This is the third in my Agile Contracting series.
As with the previous post, this is a verbatim copy of my speech notes, with some mark-up.

It's about the Why

Time for our own medicine [mime spoon] joke about mirroring.

Well, we're working towards alignment, but we also feel the need for a contract.

It's time for some of our own medicine. Bring out the User story.

User Stories

If we were to write the user story for our contract what would it look like?
  • As a software developer, I want a contract, so that...
  • As a team, we want a contract, so that...
  • As a software company, I want a contract so that?
Do we really know?

[ to C]
19th Century Contract
(picture by kladcat)
Okay, no fair. That's not a story, that's an epic.

And we want the things we want in epics because.. well we're playing catch up, everone else has them.

Everyone else has them so that makes it good? *side-eye* That's a discussion better left for later.

Scary Power

So we know the scary thing about user stories is: like goals, once we define them we set the ball in motion.

We know the why and the what and the how will inevitably follow.

So, let's see what this baby can do.
As a team,
we want this,
so that this great thing happens.

Feel the power

As a team we want: access to a product owner
so that: we get answers and resolutions quickly and don't have to guess or debate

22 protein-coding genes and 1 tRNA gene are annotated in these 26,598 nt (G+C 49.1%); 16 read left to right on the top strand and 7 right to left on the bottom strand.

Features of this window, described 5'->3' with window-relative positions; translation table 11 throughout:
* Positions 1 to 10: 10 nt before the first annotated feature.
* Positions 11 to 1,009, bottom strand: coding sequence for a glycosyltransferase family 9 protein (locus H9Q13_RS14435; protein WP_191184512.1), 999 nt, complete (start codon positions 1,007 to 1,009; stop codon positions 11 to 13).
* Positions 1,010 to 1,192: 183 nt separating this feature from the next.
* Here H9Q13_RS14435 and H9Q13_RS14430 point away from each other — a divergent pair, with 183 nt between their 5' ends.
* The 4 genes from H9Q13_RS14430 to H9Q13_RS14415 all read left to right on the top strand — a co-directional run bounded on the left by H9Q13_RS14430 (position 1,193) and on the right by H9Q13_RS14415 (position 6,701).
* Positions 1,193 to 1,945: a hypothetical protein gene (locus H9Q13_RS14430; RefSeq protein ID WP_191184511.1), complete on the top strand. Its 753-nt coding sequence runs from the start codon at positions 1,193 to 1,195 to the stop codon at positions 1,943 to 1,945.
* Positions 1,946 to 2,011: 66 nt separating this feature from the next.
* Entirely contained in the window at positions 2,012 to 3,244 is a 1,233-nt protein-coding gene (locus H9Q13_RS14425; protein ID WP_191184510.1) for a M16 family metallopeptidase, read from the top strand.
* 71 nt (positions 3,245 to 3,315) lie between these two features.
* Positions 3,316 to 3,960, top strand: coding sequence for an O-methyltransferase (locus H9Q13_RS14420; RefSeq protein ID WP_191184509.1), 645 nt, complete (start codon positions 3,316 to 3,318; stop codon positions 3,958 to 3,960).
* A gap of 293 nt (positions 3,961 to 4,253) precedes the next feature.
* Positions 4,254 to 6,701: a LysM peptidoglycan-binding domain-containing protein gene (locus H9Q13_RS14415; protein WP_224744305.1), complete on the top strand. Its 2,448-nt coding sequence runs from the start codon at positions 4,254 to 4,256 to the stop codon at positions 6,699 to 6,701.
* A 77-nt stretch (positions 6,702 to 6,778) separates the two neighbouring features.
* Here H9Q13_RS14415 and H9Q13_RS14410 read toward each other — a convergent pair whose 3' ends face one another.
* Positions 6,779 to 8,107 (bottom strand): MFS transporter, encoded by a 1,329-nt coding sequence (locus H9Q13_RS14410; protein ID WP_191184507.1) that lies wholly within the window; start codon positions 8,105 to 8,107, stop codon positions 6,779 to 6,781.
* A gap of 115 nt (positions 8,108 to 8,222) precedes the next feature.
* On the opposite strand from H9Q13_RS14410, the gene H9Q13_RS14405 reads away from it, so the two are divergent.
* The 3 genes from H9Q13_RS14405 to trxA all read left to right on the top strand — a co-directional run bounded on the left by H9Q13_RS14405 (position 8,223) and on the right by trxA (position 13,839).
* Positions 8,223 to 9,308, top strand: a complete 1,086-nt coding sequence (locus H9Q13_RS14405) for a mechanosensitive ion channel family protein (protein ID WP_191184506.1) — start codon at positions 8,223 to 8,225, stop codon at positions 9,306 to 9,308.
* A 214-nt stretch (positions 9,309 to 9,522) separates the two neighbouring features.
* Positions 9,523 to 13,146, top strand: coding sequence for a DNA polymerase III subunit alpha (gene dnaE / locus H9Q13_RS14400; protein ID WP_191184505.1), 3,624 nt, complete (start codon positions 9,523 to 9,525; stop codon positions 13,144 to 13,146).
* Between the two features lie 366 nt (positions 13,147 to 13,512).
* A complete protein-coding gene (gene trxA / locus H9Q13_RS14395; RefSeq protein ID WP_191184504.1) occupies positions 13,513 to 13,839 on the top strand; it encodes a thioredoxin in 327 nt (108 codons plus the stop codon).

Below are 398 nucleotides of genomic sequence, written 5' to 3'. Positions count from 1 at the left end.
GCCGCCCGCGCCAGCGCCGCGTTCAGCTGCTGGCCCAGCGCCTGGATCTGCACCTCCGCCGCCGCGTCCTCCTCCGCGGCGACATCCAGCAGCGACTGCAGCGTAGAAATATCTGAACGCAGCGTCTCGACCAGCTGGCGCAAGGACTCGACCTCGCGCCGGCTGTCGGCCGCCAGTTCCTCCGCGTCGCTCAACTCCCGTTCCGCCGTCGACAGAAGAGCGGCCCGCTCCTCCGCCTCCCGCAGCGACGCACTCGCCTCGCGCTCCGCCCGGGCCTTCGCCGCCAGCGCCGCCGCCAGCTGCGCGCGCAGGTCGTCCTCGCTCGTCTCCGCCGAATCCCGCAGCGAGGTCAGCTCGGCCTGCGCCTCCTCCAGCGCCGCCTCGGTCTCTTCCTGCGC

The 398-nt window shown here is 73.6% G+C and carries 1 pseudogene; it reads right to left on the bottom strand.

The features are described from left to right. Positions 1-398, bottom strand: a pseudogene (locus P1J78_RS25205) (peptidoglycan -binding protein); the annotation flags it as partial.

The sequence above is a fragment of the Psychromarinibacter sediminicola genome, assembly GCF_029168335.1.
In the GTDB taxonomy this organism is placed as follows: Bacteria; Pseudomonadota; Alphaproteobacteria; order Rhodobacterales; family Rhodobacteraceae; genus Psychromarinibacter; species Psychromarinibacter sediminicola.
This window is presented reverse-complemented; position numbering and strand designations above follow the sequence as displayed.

How: add a clause to the contract!

As a team we want: a variable backlog
So that: we can do what is actually needed as we discover it
How: add a clause to the contract!

As a team we want: an agile release plan
So that: the client can have expectations that match reality
How: add a clause to the contract.

As a team we want: anything
Because of this good reason
How: Add a clause to the contract.

So, what do these clauses look like? I'll tell you about ours soon.
First off, some more stories:

As a board/person paying
I want to know when we will be expected to pay
so that I can budget and do financial calculations
How: make it clear in the contract

As the end user
I want to play with the software early
so that I can stress less and get what I want
How: expose delivery mechanisms in the contract.

We can really get our teeth into this product: "the contract" if we bring our formiddable armada to bear on it.

Behaviour Driven Development

So, what's next? BDD... behaviour driven development.

Crazy Crayon Physics Scenario
(picture by slopjop)
Given a team working on 2 week sprints
When the sprint commitment is not achieved
Then : these are penalties/discounts
[discussion, examples]

Given a team on hourly Time & Materials
When we run a four week month and everything goes well
Then this is the process and financials
[discussion, smiles]

Given a team paid on Time and Materials
When we get to April 2011 and everyone takes the gap and gets 2 weeks leave
Then how does this baby hold up
[nervous laughter?, discussion]
And what happens to the release plan?

Given a client with cash-flow problems
When they stop paying
Then what do we do?
[explain illusion attern of decline, discussion]


The next tool we have is Test Driven Development.

Pure TDD involves only writing a line of code if you can write a test that makes the product fail.

So we use scenarios and more focused tests to actually create a contract from the ground up that is tested, testable and has no cruft.

Then run that by a lawyer with the tests and ask what extra tests you should add.

Back to Agile Contracting series index.